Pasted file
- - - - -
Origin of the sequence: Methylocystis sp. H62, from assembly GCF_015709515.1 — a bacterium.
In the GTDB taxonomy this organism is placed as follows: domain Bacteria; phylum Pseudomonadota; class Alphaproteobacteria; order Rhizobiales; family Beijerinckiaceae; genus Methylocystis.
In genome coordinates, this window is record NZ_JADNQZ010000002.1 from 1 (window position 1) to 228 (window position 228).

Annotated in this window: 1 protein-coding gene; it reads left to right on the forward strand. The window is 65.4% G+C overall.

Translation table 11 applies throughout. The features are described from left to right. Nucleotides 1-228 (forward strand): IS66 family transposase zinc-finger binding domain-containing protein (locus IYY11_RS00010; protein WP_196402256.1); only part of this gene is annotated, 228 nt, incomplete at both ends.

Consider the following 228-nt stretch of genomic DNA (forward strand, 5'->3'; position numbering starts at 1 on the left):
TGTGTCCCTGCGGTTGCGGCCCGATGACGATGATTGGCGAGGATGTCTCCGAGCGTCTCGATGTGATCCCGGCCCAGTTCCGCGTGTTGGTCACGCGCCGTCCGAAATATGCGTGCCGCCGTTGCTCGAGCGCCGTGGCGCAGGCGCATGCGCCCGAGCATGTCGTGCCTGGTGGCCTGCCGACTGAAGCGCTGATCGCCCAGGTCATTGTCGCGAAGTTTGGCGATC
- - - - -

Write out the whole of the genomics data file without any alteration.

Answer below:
Origin of the sequence: Methylocystis sp. H62, from assembly GCF_015709515.1 — a bacterium.
In the GTDB taxonomy this organism is placed as follows: domain Bacteria; phylum Pseudomonadota; class Alphaproteobacteria; order Rhizobiales; family Beijerinckiaceae; genus Methylocystis.
In genome coordinates, this window is record NZ_JADNQZ010000002.1 from 1 (window position 1) to 228 (window position 228).

Annotated in this window: 1 protein-coding gene; it reads left to right on the forward strand. The window is 65.4% G+C overall.

Translation table 11 applies throughout. The features are described from left to right. Nucleotides 1-228 (forward strand): IS66 family transposase zinc-finger binding domain-containing protein (locus IYY11_RS00010; protein WP_196402256.1); only part of this gene is annotated, 228 nt, incomplete at both ends.

Consider the following 228-nt stretch of genomic DNA (forward strand, 5'->3'; position numbering starts at 1 on the left):
TGTGTCCCTGCGGTTGCGGCCCGATGACGATGATTGGCGAGGATGTCTCCGAGCGTCTCGATGTGATCCCGGCCCAGTTCCGCGTGTTGGTCACGCGCCGTCCGAAATATGCGTGCCGCCGTTGCTCGAGCGCCGTGGCGCAGGCGCATGCGCCCGAGCATGTCGTGCCTGGTGGCCTGCCGACTGAAGCGCTGATCGCCCAGGTCATTGTCGCGAAGTTTGGCGATC